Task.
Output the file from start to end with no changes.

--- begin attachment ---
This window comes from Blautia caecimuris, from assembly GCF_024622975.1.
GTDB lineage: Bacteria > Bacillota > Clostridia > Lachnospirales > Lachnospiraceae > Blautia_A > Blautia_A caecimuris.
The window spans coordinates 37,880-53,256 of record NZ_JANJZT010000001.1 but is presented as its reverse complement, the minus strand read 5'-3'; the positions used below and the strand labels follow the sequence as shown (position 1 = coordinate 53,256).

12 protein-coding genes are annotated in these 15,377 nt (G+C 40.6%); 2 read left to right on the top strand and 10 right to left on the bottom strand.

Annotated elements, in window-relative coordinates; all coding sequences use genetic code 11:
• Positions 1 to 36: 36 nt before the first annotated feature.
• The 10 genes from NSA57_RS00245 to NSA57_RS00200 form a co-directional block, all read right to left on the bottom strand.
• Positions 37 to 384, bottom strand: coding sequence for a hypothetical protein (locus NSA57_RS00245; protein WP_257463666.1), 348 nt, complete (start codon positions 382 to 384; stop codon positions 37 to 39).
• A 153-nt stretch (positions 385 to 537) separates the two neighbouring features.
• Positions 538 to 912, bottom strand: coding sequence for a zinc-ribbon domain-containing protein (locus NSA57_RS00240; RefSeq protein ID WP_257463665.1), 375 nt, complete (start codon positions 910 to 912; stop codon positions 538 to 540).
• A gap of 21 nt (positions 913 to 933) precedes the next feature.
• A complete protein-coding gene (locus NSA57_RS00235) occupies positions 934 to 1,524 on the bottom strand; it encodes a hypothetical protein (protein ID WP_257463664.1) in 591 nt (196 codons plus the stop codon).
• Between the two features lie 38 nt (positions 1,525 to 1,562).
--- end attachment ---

This window comes from Blautia caecimuris, from assembly GCF_024622975.1.
GTDB lineage: Bacteria > Bacillota > Clostridia > Lachnospirales > Lachnospiraceae > Blautia_A > Blautia_A caecimuris.
The window spans coordinates 37,880-53,256 of record NZ_JANJZT010000001.1 but is presented as its reverse complement, the minus strand read 5'-3'; the positions used below and the strand labels follow the sequence as shown (position 1 = coordinate 53,256).

12 protein-coding genes are annotated in these 15,377 nt (G+C 40.6%); 2 read left to right on the top strand and 10 right to left on the bottom strand.

Annotated elements, in window-relative coordinates; all coding sequences use genetic code 11:
• Positions 1 to 36: 36 nt before the first annotated feature.
• The 10 genes from NSA57_RS00245 to NSA57_RS00200 form a co-directional block, all read right to left on the bottom strand.
• Positions 37 to 384, bottom strand: coding sequence for a hypothetical protein (locus NSA57_RS00245; protein WP_257463666.1), 348 nt, complete (start codon positions 382 to 384; stop codon positions 37 to 39).
• A 153-nt stretch (positions 385 to 537) separates the two neighbouring features.
• Positions 538 to 912, bottom strand: coding sequence for a zinc-ribbon domain-containing protein (locus NSA57_RS00240; RefSeq protein ID WP_257463665.1), 375 nt, complete (start codon positions 910 to 912; stop codon positions 538 to 540).
• A gap of 21 nt (positions 913 to 933) precedes the next feature.
• A complete protein-coding gene (locus NSA57_RS00235) occupies positions 934 to 1,524 on the bottom strand; it encodes a hypothetical protein (protein ID WP_257463664.1) in 591 nt (196 codons plus the stop codon).
• Between the two features lie 38 nt (positions 1,525 to 1,562).